Senate tax writers face a political-messaging and amendment blitz from colleagues and special interests as they head into a Thursday meeting to consider renewals for dozens of tax breaks, credits, and write-offs that lapsed on Dec. 31.
New Finance Committee Chairman Ron Wyden this week proposed to extend for another two years 45 of the 55 expired provisions in the tax code for businesses and individuals, and his panel plans to hold a markup on the measure Thursday morning.
But on Wednesday afternoon, the committee announced that it had received 92 requests for amendments from members seeking to revise the bill.
Among the provisions not making the cut in Wyden’s two-year extender language — worked out with Finance ranking member Orrin Hatch — are write-offs for NASCAR and other race-car tracks, a tax credit for wind energy production, and special “expensing rules” for the TV and film industries. Also chopped was a rule that corporations use to sidestep income tax on transfers of capital among offshore affiliates.
In addition to leaving out some favored tax incentives, some breaks that Wyden and Hatch propose for renewal would be modified. For example, an individual income-tax credit for “highway-capable plug-in motorcycles” would be extended for two years. But that provision is written to no longer include three-wheel vehicles such as golf carts.
Overall, the package as proposed would extend more provisions than it would leave behind. Without any changes, it would cost an estimated $67.3 billion over 10 years.
Provisions to be extended for two years include federal rum rebates to Puerto Rico and the Virgin Islands; a general sales-tax deduction that mainly benefits those in states without an income tax like Florida and Texas; and rules allowing owners of racehorses to depreciate those investments over a three-year cost-recovery period.
Also included are extensions of deductions related to corporate research and development, giving to public charities, expenses by teachers for books and other nonathletic supplies, special tax treatment for military basic housing allowance, and credit for certain railroad expenditures made to maintain tracks.
These “temporary” provisions have over the years been almost routinely renewed, often on a retroactive basis. But they also are seen by some as a failing of Congress to address tough choices as part of a permanent tax-code reform.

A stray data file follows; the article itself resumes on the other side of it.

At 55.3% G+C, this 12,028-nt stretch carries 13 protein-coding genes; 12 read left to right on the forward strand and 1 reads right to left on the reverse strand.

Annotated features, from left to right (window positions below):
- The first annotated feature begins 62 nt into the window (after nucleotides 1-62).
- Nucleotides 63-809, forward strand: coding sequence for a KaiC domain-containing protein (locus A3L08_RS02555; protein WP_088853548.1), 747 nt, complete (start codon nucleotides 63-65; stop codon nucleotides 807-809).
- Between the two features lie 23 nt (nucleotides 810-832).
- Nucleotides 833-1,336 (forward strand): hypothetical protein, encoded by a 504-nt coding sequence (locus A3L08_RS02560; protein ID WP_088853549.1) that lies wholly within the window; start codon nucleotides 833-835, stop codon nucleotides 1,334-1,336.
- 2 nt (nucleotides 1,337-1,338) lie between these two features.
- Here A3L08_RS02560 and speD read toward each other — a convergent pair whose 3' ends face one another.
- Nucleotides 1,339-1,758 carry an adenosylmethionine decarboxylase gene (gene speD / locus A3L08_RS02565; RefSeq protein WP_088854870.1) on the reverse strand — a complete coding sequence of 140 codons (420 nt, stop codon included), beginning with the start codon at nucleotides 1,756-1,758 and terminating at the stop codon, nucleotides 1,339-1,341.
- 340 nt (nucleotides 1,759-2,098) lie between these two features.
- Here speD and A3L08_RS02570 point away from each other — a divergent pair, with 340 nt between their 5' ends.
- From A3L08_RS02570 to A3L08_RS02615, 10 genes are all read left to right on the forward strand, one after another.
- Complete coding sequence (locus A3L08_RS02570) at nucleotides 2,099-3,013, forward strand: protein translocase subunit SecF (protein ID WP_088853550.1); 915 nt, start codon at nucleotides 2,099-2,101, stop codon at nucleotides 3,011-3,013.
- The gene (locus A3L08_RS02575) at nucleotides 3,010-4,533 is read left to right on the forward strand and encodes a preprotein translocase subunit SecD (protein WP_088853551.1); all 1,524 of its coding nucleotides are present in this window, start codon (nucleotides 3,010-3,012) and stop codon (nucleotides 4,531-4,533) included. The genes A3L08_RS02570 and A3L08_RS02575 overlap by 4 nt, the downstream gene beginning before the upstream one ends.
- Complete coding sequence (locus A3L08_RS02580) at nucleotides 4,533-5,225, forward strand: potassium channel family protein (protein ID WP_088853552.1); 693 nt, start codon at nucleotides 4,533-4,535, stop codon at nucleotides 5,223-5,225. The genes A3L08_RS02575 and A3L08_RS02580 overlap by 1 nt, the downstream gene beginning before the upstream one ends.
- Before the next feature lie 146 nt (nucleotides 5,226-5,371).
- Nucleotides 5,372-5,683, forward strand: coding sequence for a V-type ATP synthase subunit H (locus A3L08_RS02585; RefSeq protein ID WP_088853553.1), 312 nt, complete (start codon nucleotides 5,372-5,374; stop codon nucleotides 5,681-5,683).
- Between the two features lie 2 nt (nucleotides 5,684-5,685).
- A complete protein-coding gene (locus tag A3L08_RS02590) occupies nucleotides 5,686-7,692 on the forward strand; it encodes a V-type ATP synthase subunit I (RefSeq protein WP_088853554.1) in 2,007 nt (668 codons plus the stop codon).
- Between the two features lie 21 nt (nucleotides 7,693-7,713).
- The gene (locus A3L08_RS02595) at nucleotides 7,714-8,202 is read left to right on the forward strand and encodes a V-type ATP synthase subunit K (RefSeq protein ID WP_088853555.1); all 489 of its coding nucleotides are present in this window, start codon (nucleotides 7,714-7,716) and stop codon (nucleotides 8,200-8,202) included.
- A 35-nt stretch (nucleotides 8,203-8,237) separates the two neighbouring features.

Renewal of most of these items is likely to occur again this year — though Republicans in the House led by retiring Ways and Means Committee Chairman Dave Camp have promised a stricter “policy-by-policy” review.
Indications are that action on a bill in the House could be put off until after the November elections, perhaps in a lame-duck session. It could be one of Camp’s last acts as a chairman who tried, but failed, to get action on a tax-code overhaul.
Meanwhile, Wyden is declaring on his side of the Capitol that this will be the last such extender package to be enacted under his watch as chairman; the Oregon Democrat says it’s time Congress focused less on keeping the status quo and more on actually revamping the nation’s tax code.
Hatch also believes the process needs to be changed. “This pared-back bill demonstrates to the American people that Congress can and will make the tough decisions needed to help clean up our broken tax code,” the Utah Republican said in a statement this week.
But such declarations could be significantly challenged Thursday, based on the list of amendments announced Wednesday by the committee.
Some of those amendments seek to renew previous tax breaks that did not make it onto the Wyden-Hatch list, such as an amendment seeking to extend the so-called NASCAR tax credit for seven years. It is cosponsored by Sens. Debbie Stabenow, D-Mich., Richard Burr, R-N.C., Bill Nelson, D-Fla., and Mark Warner, D-Va.
Other amendments seek to eliminate provisions that Wyden and Hatch propose for renewal, or others that are on the books — including one dubbed the “Eliminate Crony Capitalist Energy Tax Credits” offered by Sen. Pat Toomey, R-Pa.
Some amendments seek to make previously “temporary” tax breaks permanent. Still others propose to attach unrelated items to the extenders bill, such as one offered by Sen. Maria Cantwell, D-Wash., that would provide disaster aid to people in her state impacted by the recent mud slide. Toomey also offers an amendment to “protect bald eagles from wind turbines.”
The amendment activity is evidence of the intense lobbying and sometimes acute special-interest sensitivities facing lawmakers regarding these breaks.